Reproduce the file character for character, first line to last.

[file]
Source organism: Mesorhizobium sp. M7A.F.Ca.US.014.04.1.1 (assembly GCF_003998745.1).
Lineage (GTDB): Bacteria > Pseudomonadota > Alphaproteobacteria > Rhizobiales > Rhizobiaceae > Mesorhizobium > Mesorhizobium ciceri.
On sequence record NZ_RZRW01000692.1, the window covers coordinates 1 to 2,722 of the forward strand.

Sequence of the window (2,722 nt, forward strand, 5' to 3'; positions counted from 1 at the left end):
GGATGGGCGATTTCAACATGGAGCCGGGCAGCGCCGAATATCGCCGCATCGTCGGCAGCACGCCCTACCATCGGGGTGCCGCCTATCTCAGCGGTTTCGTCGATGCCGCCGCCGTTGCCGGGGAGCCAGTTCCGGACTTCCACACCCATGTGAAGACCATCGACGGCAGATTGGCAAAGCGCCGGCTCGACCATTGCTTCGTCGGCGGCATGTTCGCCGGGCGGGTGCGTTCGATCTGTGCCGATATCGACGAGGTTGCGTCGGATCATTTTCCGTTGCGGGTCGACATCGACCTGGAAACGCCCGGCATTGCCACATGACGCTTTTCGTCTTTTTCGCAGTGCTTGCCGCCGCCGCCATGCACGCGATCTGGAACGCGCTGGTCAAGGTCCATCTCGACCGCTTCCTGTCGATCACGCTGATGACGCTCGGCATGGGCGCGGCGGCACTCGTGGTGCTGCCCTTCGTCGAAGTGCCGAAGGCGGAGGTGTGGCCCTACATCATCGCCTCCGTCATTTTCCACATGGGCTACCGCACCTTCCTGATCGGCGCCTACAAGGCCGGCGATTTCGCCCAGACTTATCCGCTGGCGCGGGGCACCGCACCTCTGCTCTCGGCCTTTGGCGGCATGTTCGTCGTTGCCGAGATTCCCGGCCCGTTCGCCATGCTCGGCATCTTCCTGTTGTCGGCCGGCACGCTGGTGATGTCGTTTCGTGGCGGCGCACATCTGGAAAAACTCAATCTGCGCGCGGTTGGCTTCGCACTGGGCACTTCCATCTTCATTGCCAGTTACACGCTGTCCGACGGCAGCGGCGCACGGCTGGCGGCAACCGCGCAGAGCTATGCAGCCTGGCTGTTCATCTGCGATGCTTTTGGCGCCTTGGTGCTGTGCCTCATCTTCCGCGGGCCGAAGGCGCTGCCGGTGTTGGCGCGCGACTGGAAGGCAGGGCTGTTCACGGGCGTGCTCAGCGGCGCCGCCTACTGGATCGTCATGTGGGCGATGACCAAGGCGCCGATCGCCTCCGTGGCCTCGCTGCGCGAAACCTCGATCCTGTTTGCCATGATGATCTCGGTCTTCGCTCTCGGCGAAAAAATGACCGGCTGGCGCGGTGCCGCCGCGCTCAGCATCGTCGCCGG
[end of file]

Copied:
Source organism: Mesorhizobium sp. M7A.F.Ca.US.014.04.1.1 (assembly GCF_003998745.1).
Lineage (GTDB): Bacteria > Pseudomonadota > Alphaproteobacteria > Rhizobiales > Rhizobiaceae > Mesorhizobium > Mesorhizobium ciceri.
On sequence record NZ_RZRW01000692.1, the window covers coordinates 1 to 2,722 of the forward strand.

Sequence of the window (2,722 nt, forward strand, 5' to 3'; positions counted from 1 at the left end):
GGATGGGCGATTTCAACATGGAGCCGGGCAGCGCCGAATATCGCCGCATCGTCGGCAGCACGCCCTACCATCGGGGTGCCGCCTATCTCAGCGGTTTCGTCGATGCCGCCGCCGTTGCCGGGGAGCCAGTTCCGGACTTCCACACCCATGTGAAGACCATCGACGGCAGATTGGCAAAGCGCCGGCTCGACCATTGCTTCGTCGGCGGCATGTTCGCCGGGCGGGTGCGTTCGATCTGTGCCGATATCGACGAGGTTGCGTCGGATCATTTTCCGTTGCGGGTCGACATCGACCTGGAAACGCCCGGCATTGCCACATGACGCTTTTCGTCTTTTTCGCAGTGCTTGCCGCCGCCGCCATGCACGCGATCTGGAACGCGCTGGTCAAGGTCCATCTCGACCGCTTCCTGTCGATCACGCTGATGACGCTCGGCATGGGCGCGGCGGCACTCGTGGTGCTGCCCTTCGTCGAAGTGCCGAAGGCGGAGGTGTGGCCCTACATCATCGCCTCCGTCATTTTCCACATGGGCTACCGCACCTTCCTGATCGGCGCCTACAAGGCCGGCGATTTCGCCCAGACTTATCCGCTGGCGCGGGGCACCGCACCTCTGCTCTCGGCCTTTGGCGGCATGTTCGTCGTTGCCGAGATTCCCGGCCCGTTCGCCATGCTCGGCATCTTCCTGTTGTCGGCCGGCACGCTGGTGATGTCGTTTCGTGGCGGCGCACATCTGGAAAAACTCAATCTGCGCGCGGTTGGCTTCGCACTGGGCACTTCCATCTTCATTGCCAGTTACACGCTGTCCGACGGCAGCGGCGCACGGCTGGCGGCAACCGCGCAGAGCTATGCAGCCTGGCTGTTCATCTGCGATGCTTTTGGCGCCTTGGTGCTGTGCCTCATCTTCCGCGGGCCGAAGGCGCTGCCGGTGTTGGCGCGCGACTGGAAGGCAGGGCTGTTCACGGGCGTGCTCAGCGGCGCCGCCTACTGGATCGTCATGTGGGCGATGACCAAGGCGCCGATCGCCTCCGTGGCCTCGCTGCGCGAAACCTCGATCCTGTTTGCCATGATGATCTCGGTCTTCGCTCTCGGCGAAAAAATGACCGGCTGGCGCGGTGCCGCCGCGCTCAGCATCGTCGCCGG